alexa Redistribution of Elements in Microbial Biomass in the Process of Silver and Gold Nanoparticles Synthesis Studied by Neutron Activation Analysis | OMICS International
ISSN: 2155-6199
Journal of Bioremediation & Biodegradation

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Redistribution of Elements in Microbial Biomass in the Process of Silver and Gold Nanoparticles Synthesis Studied by Neutron Activation Analysis

Marina Vladimirovna Frontasyeva1*, Inga Zinicovscaia1,2, Sergey Sergeevich Pavlov1, Andrei Yurevich Dmitriev1, Tamaz Kalabegishvili3,4, Ivane Murusidze4 and Elena Kirkesali1,3
1Joint Institute for Nuclear Research, Dubna, Russia
2The Institute of Chemistry of the ASM, Chisinau, Moldova
3I. Javakhishvili State University, E. Andronikashvili Institute of Physics, Georgia
4Ilia State University, Georgia
Corresponding Author : M.V. Frontasyeva
Joint Institute for Nuclear Research
6 Joliot-Curie Str, 1419890, Dubna, Russia
Tel: +7(49621)65064
Fax: +4(49621) 65085
E-mail: [email protected]
Received July 20, 2013; Accepted October 29, 2013; Published November 05, 2013
Citation: Frontasyeva MV, Zinicovscaia I, Pavlov SS, Dmitriev AY, Kalabegishvili T, et al. (2013) Redistribution of Elements in Microbial Biomass in the Process of Silver and Gold Nanoparticles Synthesis Studied by Neutron Activation Analysis. J Bioremed Biodeg S18:001. doi:10.4172/2155-6199.S18-001
Copyright: © 2013 Frontasyeva MV, et al. This is an open-a ccess article distributed under the terms of the Creative Commons Attribution License, which permits unrestricted use, distribution, and reproduction in any medium, provided the original author and source are credited.
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Abstract

Reactor neutron activation analysis was applied to characterize the elemental content of a microbial biomass in the process of synthesis of silver and gold nanoparticles from silver nitrate and chloroauric acid solutions. It was established that this process is accompanied by redistribution of some essential elements such as Ca, Cl, Fe, K, Mg, Mn, Na, P, U, Zn in microbial biomass both in case of different concentration loadings of silver and gold in aqueous solutions of silver nitrate and chloroauric acid, respectively, and in case of different incubation times. The role of cell surface adsorption in the formation of nanoparticles is discussed

Keywords
Neutron; Analysis; Nanoparticles; Synthesis; Microorganisms
Introduction
Neutron activation analysis (NAA) is a powerful analytical technique widely used for determination of major, minor and trace element content in a great variety of biological objects including microorganisms [1-11]. In our earlier investigations the conventional instrumental NAA (INAA) as well as activation with epithermal neutrons was efficiently used for analytical purposes in the microbial biotechnology of pharmaceutical substances and sorbents [11-14]. NAA was also used to trace the process of silver and gold nanoparticle formation by microorganisms used as “nanofactories” for intracellular and extracellular synthesis of nanoparticles. Microorganisms grab target ions from the environment and then turn the metal ions into the elemental metal through enzymes generated by the cell activities [15,16]. Synthesis of silver and gold nanoparticles based on Spirulina platensis and actinomycetes biomass was studied in our investigations at different loadings of AgNO3 and HAuCl4 and different incubation time [17]. NAA and other analitical and optical methods weren used for characterisation of obtained nanomaterials [18-20]. Besides total silver and gold concentrations, NAA allowed determination of matrix and trace elements in the microbial biomass. In the present paper the behaviour of some selected elements such as Ca, P, Mg, Na, K, U, in the varying condition of nanoparticles formation is described.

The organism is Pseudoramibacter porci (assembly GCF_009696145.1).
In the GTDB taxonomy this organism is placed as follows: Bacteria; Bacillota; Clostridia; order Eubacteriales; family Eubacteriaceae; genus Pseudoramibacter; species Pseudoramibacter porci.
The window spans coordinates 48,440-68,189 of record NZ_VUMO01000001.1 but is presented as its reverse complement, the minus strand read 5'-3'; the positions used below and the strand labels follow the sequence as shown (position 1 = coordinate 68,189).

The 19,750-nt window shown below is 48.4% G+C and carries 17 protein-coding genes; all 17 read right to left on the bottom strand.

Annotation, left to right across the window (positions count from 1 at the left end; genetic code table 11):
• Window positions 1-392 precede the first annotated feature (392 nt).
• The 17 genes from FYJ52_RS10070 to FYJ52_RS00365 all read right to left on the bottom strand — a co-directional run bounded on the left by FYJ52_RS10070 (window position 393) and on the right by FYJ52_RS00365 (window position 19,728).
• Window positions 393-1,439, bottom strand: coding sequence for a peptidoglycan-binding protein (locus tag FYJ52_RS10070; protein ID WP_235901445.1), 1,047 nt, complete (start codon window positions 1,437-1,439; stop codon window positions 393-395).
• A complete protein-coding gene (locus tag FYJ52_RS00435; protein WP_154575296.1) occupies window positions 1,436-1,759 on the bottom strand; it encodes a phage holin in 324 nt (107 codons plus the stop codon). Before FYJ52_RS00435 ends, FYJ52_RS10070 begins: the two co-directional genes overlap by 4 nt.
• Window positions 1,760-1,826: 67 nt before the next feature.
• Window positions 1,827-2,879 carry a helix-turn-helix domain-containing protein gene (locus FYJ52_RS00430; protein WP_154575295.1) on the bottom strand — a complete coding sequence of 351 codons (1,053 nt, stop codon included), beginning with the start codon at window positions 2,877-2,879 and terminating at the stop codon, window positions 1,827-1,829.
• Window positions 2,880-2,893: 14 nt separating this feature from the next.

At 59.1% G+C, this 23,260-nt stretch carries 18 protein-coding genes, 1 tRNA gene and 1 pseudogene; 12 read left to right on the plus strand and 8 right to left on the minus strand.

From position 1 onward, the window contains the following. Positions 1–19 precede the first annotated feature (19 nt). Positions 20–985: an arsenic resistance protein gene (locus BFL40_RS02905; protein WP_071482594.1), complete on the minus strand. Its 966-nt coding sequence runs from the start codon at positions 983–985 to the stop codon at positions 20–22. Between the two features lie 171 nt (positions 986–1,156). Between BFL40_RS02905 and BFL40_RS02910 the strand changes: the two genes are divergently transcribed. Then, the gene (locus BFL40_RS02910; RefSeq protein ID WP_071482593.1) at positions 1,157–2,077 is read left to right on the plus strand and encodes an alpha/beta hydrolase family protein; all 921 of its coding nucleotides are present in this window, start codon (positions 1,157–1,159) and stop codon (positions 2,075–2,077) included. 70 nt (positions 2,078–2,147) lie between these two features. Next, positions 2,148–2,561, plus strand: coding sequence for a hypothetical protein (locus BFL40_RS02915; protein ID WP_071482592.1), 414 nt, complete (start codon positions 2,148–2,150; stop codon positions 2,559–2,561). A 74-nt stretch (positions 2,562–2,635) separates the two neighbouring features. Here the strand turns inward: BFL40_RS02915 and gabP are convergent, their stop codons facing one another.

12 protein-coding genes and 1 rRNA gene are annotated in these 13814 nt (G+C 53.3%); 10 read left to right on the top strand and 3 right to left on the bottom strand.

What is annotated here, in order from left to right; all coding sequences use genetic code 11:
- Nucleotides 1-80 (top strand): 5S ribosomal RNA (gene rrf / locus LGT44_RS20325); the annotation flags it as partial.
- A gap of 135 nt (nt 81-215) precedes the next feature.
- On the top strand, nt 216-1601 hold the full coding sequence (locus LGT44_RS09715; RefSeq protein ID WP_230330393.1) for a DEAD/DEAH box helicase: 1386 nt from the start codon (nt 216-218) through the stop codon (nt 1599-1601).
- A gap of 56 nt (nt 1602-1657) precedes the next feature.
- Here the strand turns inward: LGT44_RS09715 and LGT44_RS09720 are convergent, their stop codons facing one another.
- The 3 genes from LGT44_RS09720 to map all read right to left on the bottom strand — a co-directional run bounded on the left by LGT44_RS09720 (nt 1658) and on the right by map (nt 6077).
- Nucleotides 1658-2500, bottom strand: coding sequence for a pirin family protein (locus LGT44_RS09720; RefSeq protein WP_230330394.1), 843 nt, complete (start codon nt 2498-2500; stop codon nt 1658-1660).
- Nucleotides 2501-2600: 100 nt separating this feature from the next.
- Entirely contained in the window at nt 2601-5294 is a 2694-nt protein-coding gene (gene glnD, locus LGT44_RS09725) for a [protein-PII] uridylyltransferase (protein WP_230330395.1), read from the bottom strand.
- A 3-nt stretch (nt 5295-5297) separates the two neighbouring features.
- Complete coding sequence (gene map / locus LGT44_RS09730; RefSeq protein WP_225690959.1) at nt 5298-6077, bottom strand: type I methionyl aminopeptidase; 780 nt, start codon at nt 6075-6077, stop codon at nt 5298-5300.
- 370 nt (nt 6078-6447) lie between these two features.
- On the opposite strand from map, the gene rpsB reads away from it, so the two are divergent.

Materials and Methods
Materials
New bacterial strains of actinomycetes such as Streptomyces glaucus 71MD and Streptomyces sp. 211A (isolated from the rhizosphere of soybeans grown in Georgia), actinomycetes belonging to arthrobacter genera - Arthrobacter globiformis 151B and Arthrobacter oxydans 61B (isolated from the basalt rocks collected from the Kazreti region of Georgia) and blue-green algae Spirulina platensis (strain IPPAS B-256) were used to study synthesis of silver and gold nanoparticles. The actinomycetes and Spirulina platensis strains were grown as described elsewhere [18-20]. The bacterial cells were harvested after 5-6 days of cultivation and then were washed twice in distilled water. In the first series of experiments the dose dependency of the silver and gold nanoparticles formation was study. The wet microbial biomass was resuspended in 250 ml Erlenmeyer flasks with 100 ml aqueous AgNO3 or HAuCl4 solutions at different concentrations (10-2 –10-4 M) and incubated at the room temperature for 5 days being shaken continuously. In the second series of experiments the temporal dependency of silver and gold nanoparticles formation was studied. The harvested mycelial mass was resuspended in 250 ml Erlenmeyer flasks in 100 ml of 10-3 M aqueous AgNO3 (silver nitrate) solution and in HAuCl4 (chloroauric acid) solution, respectively. The resulted mixtures were put again into the shaker at the room temperature and pH 5-8 for different periods of time (1–12 days). For NAA the bacterial cells in each case were harvested by centrifugation at 12000g for 20 min. The wet biomass was placed in an adsorption-condensation lyophilizer [21] and dried to a constant weight and packed in polyethylene bags and aluminum cups for short and long-term irradiations, respectively.